Description: A small to medium-sized turtle (females to 8.5 in. = 216 mm
shell length, males to 5.5 in. = 140 mm) of tidal and salt marsh habitats but
otherwise resembling freshwater turtles. Each large scale on back bears
concentric grooves and rings or dark and light markings, often with center
area slightly raised and of different color than background. Colors vary
among regions of Florida, which includes ranges of five races. Head, neck
and legs often light with many dark dots, but sometimes streaks. Upper
shell (carapace) with low, central keel, sometimes knobbed. Horny
covering of beak usually broad and light, giving appearance of a smile.
Hatchlings typically with large bulbous knobs down center of back.
State possession limit of two turtles; illegal to buy or sell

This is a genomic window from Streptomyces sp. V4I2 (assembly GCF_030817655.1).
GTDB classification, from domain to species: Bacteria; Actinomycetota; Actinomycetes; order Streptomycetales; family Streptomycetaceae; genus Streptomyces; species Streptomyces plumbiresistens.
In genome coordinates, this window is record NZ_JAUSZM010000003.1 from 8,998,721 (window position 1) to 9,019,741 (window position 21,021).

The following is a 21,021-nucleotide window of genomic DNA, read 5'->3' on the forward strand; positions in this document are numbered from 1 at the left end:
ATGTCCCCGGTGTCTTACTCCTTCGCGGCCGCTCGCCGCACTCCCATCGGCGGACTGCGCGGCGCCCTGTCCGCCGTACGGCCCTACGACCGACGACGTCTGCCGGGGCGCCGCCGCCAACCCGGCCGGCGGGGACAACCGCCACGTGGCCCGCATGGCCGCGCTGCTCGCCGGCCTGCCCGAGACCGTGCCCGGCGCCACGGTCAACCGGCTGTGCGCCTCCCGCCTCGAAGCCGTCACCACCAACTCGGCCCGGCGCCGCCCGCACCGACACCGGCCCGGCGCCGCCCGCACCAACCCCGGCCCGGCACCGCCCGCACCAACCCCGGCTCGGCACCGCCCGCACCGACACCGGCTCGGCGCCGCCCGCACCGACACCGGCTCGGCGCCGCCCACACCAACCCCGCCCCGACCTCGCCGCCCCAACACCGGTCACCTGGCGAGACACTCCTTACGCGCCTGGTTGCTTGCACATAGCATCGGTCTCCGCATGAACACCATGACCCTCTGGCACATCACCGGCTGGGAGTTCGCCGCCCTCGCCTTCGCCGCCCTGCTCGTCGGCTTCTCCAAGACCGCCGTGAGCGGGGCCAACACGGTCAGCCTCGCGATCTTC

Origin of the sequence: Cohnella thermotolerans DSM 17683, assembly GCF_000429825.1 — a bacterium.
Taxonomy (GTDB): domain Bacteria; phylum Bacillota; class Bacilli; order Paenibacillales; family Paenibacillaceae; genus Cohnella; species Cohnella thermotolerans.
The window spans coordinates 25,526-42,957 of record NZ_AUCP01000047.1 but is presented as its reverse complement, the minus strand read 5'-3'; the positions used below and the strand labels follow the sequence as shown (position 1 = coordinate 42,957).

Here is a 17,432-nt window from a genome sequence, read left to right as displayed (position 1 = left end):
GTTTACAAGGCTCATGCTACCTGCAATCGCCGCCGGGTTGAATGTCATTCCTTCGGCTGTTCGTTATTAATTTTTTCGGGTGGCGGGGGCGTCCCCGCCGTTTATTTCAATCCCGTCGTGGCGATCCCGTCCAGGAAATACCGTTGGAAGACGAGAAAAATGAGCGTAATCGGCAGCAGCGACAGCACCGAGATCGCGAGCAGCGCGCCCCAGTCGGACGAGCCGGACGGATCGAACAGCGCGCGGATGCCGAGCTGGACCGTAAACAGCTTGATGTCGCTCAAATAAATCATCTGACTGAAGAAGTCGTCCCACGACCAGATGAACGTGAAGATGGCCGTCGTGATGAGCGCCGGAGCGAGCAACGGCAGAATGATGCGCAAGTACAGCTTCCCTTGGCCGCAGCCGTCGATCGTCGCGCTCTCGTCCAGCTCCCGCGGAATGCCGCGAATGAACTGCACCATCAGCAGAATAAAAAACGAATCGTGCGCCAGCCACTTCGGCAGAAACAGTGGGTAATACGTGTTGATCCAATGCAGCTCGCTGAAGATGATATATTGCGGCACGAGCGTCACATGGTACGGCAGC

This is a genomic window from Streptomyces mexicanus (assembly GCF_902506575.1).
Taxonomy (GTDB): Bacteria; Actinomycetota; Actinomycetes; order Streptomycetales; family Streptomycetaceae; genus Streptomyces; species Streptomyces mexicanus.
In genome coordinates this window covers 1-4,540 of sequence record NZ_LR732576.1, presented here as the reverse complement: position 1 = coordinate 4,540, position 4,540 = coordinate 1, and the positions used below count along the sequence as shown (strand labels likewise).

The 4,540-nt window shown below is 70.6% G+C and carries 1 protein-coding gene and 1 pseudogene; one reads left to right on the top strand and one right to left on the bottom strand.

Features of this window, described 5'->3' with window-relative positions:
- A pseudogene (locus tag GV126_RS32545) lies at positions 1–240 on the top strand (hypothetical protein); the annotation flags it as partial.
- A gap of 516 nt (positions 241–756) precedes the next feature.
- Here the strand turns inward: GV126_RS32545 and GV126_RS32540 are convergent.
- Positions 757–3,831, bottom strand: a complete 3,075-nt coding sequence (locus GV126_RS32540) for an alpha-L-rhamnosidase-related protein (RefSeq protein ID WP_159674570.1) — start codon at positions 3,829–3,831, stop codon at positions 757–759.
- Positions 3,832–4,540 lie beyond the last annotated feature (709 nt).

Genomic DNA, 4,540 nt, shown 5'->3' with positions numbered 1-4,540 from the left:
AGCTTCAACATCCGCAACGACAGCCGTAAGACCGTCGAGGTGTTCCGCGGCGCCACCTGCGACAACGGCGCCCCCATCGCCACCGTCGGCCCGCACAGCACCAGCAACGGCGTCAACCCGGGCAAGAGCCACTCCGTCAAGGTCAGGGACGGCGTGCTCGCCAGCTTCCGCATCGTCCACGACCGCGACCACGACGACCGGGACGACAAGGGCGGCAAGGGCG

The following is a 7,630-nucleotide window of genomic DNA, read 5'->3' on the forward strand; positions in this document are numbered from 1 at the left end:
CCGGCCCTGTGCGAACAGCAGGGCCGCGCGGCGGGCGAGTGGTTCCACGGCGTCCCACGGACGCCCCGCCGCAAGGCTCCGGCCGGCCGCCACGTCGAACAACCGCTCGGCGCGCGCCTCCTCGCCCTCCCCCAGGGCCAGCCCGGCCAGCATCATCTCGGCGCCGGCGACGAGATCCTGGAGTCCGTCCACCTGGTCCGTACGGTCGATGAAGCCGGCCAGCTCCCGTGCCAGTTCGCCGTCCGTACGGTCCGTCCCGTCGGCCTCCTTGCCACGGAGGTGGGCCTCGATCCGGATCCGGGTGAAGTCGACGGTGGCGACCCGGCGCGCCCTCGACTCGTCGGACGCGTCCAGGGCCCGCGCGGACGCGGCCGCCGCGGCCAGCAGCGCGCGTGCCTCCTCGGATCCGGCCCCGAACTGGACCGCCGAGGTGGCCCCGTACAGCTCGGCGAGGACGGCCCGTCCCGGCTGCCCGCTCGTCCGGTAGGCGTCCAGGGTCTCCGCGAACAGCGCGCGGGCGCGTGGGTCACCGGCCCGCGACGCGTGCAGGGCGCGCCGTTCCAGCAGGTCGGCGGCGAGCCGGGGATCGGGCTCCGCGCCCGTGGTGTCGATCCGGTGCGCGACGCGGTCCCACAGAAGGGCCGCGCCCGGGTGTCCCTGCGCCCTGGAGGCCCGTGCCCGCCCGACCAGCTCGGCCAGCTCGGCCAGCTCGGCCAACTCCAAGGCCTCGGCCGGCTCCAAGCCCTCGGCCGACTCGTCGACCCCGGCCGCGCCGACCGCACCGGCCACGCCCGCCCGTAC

species or its parts.
Field Guide to the Rare Animals of Florida Florida Natural Areas Inventory, 2001
Atlantic coast© Carla VanNessGulf coast© Barry Mansellhatchling
© Dale R. Jackson
DIAMONDBACK TERRAPIN Malaclemys terrapin
Similar Species: Closely related map turtles (Graptemys: see accounts for
G. barbouri and G. ernsti), which are restricted to panhandle rivers,
tend to have high mid-central ridge on back (reduced in large females),
olive-colored shells, and yellow streaks and blotches rather than dark dots
on skin. River cooters (see Pseudemys concinna suwanniensis account)
may enter estuarine waters but have yellow stripes on head and neck, and
no knobs on back.
Habitat: Salt and brackish waters only, occurring in marshes, tidal creeks,
bays, and lagoons. Often associated with mangroves in southern Florida.
Sandy beaches and berms used for nesting; may bask on oyster bars at low
Seasonal Occurrence: Active mostly in daytime March - December,
potentially year-round in south. Large breeding aggregations have been
observed in Brevard County in March and Ap